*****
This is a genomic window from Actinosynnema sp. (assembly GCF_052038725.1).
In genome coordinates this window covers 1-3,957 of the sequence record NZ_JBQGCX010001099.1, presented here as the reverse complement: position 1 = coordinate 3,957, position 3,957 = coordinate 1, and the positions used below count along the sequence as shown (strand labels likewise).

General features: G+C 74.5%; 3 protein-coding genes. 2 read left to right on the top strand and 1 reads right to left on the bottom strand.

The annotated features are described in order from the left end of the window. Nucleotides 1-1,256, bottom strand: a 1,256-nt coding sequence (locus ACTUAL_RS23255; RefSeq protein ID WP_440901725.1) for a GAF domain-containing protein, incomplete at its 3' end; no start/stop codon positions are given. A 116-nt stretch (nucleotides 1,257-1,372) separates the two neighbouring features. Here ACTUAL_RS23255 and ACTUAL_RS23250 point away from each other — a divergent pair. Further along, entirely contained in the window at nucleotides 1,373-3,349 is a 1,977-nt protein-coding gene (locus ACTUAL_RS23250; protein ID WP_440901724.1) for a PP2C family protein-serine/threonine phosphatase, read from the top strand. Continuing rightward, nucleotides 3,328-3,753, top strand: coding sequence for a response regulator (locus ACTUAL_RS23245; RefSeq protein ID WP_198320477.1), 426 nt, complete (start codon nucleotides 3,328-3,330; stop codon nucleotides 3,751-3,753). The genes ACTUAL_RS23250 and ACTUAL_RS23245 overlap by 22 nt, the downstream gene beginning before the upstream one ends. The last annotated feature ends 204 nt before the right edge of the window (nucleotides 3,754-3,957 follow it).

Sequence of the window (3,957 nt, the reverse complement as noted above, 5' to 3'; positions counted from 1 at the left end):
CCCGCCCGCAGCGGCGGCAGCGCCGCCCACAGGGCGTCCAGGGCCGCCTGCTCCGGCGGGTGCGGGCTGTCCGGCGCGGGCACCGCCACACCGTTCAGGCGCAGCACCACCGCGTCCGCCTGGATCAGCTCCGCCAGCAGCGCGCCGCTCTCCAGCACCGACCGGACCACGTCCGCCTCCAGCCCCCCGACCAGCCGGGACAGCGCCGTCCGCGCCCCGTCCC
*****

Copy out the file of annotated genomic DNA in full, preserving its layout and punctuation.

This is a genomic window from Actinosynnema sp. (assembly GCF_052038725.1).
In genome coordinates this window covers 1-3,957 of the sequence record NZ_JBQGCX010001099.1, presented here as the reverse complement: position 1 = coordinate 3,957, position 3,957 = coordinate 1, and the positions used below count along the sequence as shown (strand labels likewise).

General features: G+C 74.5%; 3 protein-coding genes. 2 read left to right on the top strand and 1 reads right to left on the bottom strand.

The annotated features are described in order from the left end of the window. Nucleotides 1-1,256, bottom strand: a 1,256-nt coding sequence (locus ACTUAL_RS23255; RefSeq protein ID WP_440901725.1) for a GAF domain-containing protein, incomplete at its 3' end; no start/stop codon positions are given. A 116-nt stretch (nucleotides 1,257-1,372) separates the two neighbouring features. Here ACTUAL_RS23255 and ACTUAL_RS23250 point away from each other — a divergent pair. Further along, entirely contained in the window at nucleotides 1,373-3,349 is a 1,977-nt protein-coding gene (locus ACTUAL_RS23250; protein ID WP_440901724.1) for a PP2C family protein-serine/threonine phosphatase, read from the top strand. Continuing rightward, nucleotides 3,328-3,753, top strand: coding sequence for a response regulator (locus ACTUAL_RS23245; RefSeq protein ID WP_198320477.1), 426 nt, complete (start codon nucleotides 3,328-3,330; stop codon nucleotides 3,751-3,753). The genes ACTUAL_RS23250 and ACTUAL_RS23245 overlap by 22 nt, the downstream gene beginning before the upstream one ends. The last annotated feature ends 204 nt before the right edge of the window (nucleotides 3,754-3,957 follow it).

Sequence of the window (3,957 nt, the reverse complement as noted above, 5' to 3'; positions counted from 1 at the left end):
CCCGCCCGCAGCGGCGGCAGCGCCGCCCACAGGGCGTCCAGGGCCGCCTGCTCCGGCGGGTGCGGGCTGTCCGGCGCGGGCACCGCCACACCGTTCAGGCGCAGCACCACCGCGTCCGCCTGGATCAGCTCCGCCAGCAGCGCGCCGCTCTCCAGCACCGACCGGACCACGTCCGCCTCCAGCCCCCCGACCAGCCGGGACAGCGCCGTCCGCGCCCCGTCCC